Flash in the Pan

Editor's note: ZDNet Australia is running duelling perspectives on the Microsoft Searchlight vs. Adobe Flash debate.
Written by Scott-Bradley Pearce, Contributor

Editor's note: ZDNet Australia is running duelling perspectives on the Microsoft Searchlight vs. Adobe Flash debate. To find out why Builder AU editor Chris Duckett thinks it's lights out for Silverlight, click here.

commentary So Silverlight will kill Flash, will it? Maybe it will. A lot of people have told me this and I've begun to wonder if this opinion has any validity. It took me less than 15 minutes of research to determine that it may not kill Flash but it will most definitely do it some serious market damage. Why?

Let's look at some facts. First of all, developing in Flash requires a person with very specific skills in its own language, Actionscript. Second, those Actionscript programmers are few and far between (and I'm not talking about my cousin who did a weekend course and can move some graphics around). I'm talking about people who truly understand programming, logic and structure, and who can author a complete creative that talks to databases or immerses the user in a whole environment of content.

Looking at Silverlight, an important difference is it can be written using more common languages like C#, the .NET environment or even something like Ruby or Python. If you need to find programmers that know their way around these languages, you're going to have a much easier time than you will trying to find Actionscript programmers. So with Silverlight, the base of accessible developers has suddenly skyrocketed and a great many organisations will no longer need to hire specialist Flash resources.

The next thing that strikes me about Silverlight is that it will rely on an already massive developer resource in the Microsoft machine, MSDN, all the existing infrastructure and tools like MSSQL, and the deep experience in content streaming with Windows Media. I don't think I need to tell anyone how inefficient the Flash video codec is, often requiring double the bandwidth to achieve the same quality video as Windows Media. No matter which way you look at it, if you could halve your streaming video data costs you are already looking at a good deal.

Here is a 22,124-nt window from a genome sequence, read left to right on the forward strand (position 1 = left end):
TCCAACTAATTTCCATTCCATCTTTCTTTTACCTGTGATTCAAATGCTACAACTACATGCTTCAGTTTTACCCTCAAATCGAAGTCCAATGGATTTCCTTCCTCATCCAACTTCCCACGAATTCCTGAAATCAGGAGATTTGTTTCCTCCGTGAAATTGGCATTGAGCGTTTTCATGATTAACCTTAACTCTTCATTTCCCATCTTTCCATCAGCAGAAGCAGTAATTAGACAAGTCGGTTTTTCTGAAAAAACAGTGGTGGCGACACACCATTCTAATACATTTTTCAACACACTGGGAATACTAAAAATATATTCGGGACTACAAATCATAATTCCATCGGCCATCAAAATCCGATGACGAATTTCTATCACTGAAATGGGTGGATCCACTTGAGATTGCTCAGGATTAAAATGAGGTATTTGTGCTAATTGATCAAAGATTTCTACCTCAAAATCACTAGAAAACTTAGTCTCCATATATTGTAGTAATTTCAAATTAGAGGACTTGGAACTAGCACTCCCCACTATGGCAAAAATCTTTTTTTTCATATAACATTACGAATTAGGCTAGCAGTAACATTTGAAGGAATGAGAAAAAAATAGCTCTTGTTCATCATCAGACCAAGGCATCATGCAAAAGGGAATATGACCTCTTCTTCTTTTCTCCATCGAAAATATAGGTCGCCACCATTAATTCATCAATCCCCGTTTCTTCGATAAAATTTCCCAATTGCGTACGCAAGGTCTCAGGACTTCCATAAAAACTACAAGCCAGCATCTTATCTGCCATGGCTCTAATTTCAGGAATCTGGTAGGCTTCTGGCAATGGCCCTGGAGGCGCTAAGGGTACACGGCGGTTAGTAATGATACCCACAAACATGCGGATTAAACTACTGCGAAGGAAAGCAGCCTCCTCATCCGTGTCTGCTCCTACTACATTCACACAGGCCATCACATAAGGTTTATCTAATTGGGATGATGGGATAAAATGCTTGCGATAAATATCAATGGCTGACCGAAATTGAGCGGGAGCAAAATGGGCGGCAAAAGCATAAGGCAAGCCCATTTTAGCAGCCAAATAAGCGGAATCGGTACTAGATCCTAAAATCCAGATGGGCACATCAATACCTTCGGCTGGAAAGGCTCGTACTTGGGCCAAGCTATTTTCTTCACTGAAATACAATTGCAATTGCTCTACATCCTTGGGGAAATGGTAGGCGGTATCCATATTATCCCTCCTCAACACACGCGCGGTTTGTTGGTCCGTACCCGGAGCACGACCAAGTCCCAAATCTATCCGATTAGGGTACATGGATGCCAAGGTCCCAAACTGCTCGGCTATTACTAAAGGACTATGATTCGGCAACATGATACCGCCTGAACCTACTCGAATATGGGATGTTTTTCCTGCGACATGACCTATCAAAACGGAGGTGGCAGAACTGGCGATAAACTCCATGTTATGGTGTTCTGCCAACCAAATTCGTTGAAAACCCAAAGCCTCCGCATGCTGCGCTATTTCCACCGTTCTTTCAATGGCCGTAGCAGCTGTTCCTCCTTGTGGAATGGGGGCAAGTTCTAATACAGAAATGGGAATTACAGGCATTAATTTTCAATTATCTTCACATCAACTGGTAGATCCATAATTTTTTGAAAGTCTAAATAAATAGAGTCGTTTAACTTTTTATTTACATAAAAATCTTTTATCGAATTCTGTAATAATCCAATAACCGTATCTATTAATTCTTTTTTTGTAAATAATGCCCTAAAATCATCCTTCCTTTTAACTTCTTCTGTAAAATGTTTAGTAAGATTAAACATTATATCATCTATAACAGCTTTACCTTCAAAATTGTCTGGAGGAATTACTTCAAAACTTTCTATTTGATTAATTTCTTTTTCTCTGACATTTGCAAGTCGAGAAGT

To put it simply, the Silverlight juggernaut is just another display layer or front-end enhancement to an already massive developer toolset that is enabling a throng of existing developers worldwide to create Flash-like interfaces without having to learn the often quirky Flash-only language.

The final nail in the proverbial coffin for me is definitely tool sets. Even if the software giant's content creation and development tools aren't always the best things around, you can't say that Microsoft doesn't flood the development and content community with a bucket-load of tool kits and options to help them achieve their goals. These range from simple Web tools like Expression right through to complete integration suites like Visual Studio.

So the answer to the question: will Silverlight kill Flash? Given that we will be able to develop more engaging interfaces using existing, less costly developer resources, across multiple languages and available in many forms of development environment and toolsets, I suggest that Adobe had better have some magic beans or fairy dust in the cupboard to survive this fight.

For an opposing view of the Flash vs. Silverlight debate, see this story by Chris Duckett.

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